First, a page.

Death by a Thousand Cuts is a new and visceral documentary about the violent struggles along the border of the Dominican Republic and Haiti. Filmmakers Juan Mejia Botero and Jake Kheel examine the disputes along the contentious piece of land by focusing on the murder of a Dominican ranger and the illegal charcoal business that is decimating the area’s forests.
The decision to tell this complex tale by focusing on community members most affected by the issues is a good one. The statistics are relegated to helpful facts at the beginning and end of the documentary. Other than those brief moments to provide perspective, Death by a Thousand Cuts is personal and family based.
The murdered ranger went by the name Melaneo. His family, especially his forsaken brother Chichi, are distraught by his death and seek answers. Melaneo’s job on the border was to stop illegal charcoal ovens that are eating away at the Dominican Republic’s natural resources.
The fight to stop the deforestation is an obvious one. A viewer only has to look at the dividing line between Haiti and the Dominican Republic to see a clear before-and-after shot. On the Haiti side, there are almost no trees; it’s a barren land that has been taken advantage of for too long. On the Dominican side, there are still trees and evidence of the country’s world-renowned greenery; however, the constant chopping of wood threatens that biodiversity.
The film, running a quick 74 minutes, documents not only Melaneo’s brother’s quest for answers but also his widow’s struggle as a Haitian immigrant living in the Dominican Republic. At the time of her husband’s death, the country is undergoing radical social change, and national movements are gaining momentum to kick out undocumented Haitians. Calina, Melaneo’s wife, certainly has a sad story to tell. Other than losing her husband to a machete attack, she’s also facing a problem with her immigration status. She has children in her house and is unsure what her next step should be if the authorities come knocking on the door.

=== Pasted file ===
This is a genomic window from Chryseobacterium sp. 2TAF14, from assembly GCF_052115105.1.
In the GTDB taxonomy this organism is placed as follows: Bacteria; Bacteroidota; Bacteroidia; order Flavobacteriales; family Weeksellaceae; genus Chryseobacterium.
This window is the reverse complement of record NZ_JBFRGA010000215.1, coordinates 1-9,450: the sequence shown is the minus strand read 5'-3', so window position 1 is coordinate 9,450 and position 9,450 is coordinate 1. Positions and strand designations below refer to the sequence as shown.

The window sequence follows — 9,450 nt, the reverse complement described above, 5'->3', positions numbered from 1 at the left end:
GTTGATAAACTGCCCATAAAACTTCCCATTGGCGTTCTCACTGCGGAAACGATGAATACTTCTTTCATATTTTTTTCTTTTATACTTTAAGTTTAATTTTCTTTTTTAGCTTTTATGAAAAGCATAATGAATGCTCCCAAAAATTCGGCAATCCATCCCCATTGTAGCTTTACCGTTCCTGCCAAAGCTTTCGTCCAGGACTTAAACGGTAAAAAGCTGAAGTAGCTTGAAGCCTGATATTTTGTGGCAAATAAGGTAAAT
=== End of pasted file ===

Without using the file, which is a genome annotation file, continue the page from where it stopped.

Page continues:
Some of the underlying issues in the film should feel familiar to the peoples of the world. Issues surrounding borders, security, jobs and poverty are universal.
Perhaps a drawback of the documentary is that, even with a focus on Melaneo’s case, there’s too much information to process in 74 minutes. Is this an environmental story? Is this a murder mystery? Is this an issue of poverty? Is this an issue of national politics? Of course, the answer is “all of the above,” but that’s a lot of ground to cover in so short of time.
Still, there are powerful scenes in the gripping documentary, and certain images linger for quite some time. The filmmakers visit a shaman who expounds on the circumstances of Melaneo’s death. Chichi visits a governmental office and is shuffled between offices like a Kafka-esque bureaucracy scene. The directors also visit with Dr. Yolanda Leon who is documenting the deforestation and trying to curb the illegal charcoal production.
Death by a Thousand Cuts is a powerful film that tells a personal story with universal consequences. For the casual viewer, this may seem like a small story, a uniqueness between two countries, one of which is still trying to recover from a natural disaster. However, what happens in and around the charcoal ovens in the forests of the Dominican Republic and among the impoverished communities of Haiti should speak loudly to an international audience.
By John Soltes / Publisher / John@HollywoodSoapbox.com
Death by a Thousand Cuts (2016), from directors Juan Mejia Botero and Jake Kheel, recently played the African Diaspora International Film Festival in New York City. Rating: Click here for more information on the documentary. Running time: 74 minutes